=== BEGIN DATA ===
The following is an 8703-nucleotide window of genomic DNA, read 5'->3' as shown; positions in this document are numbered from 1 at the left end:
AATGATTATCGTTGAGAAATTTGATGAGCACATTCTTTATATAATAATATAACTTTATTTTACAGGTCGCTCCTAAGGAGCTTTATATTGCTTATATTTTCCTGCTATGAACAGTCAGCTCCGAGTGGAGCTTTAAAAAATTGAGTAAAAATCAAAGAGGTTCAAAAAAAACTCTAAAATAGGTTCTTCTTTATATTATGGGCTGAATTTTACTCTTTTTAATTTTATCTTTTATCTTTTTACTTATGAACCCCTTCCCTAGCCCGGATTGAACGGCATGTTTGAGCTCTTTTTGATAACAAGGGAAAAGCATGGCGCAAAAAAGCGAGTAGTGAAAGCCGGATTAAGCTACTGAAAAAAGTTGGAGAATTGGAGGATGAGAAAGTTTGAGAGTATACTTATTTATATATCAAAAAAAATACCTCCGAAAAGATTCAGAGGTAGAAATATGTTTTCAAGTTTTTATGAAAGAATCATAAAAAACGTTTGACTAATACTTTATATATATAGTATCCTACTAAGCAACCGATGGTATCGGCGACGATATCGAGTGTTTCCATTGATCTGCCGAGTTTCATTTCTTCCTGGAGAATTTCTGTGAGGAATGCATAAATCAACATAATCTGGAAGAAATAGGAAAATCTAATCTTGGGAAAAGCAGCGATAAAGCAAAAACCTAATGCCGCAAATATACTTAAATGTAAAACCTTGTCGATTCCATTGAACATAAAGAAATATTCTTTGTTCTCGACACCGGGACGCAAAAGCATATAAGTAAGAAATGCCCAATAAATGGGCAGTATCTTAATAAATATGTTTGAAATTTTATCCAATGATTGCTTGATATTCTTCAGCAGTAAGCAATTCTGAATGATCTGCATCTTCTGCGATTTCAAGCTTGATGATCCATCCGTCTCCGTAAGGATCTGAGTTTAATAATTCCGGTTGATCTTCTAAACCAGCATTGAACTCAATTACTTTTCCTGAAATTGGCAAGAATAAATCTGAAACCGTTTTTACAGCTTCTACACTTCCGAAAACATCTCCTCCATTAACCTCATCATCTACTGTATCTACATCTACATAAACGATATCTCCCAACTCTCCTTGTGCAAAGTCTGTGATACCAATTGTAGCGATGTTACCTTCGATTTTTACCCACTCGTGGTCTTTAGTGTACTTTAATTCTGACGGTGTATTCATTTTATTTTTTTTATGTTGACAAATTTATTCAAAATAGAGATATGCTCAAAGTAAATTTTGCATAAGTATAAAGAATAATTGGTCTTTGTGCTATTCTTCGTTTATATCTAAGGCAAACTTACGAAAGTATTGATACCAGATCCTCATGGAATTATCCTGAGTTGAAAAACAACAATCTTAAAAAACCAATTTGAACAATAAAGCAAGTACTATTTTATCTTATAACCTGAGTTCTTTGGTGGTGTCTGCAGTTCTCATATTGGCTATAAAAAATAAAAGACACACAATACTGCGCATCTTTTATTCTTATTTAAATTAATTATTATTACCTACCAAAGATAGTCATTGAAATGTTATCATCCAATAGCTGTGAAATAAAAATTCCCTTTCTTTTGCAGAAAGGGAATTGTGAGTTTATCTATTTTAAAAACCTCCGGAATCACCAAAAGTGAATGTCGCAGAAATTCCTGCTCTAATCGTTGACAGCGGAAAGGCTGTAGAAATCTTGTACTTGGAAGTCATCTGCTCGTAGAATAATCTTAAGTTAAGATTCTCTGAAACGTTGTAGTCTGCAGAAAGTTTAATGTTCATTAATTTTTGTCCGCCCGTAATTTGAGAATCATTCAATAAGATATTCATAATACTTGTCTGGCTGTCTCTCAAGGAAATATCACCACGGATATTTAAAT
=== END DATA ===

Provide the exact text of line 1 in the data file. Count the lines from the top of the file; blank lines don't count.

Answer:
The following is an 8703-nucleotide window of genomic DNA, read 5'->3' as shown; positions in this document are numbered from 1 at the left end: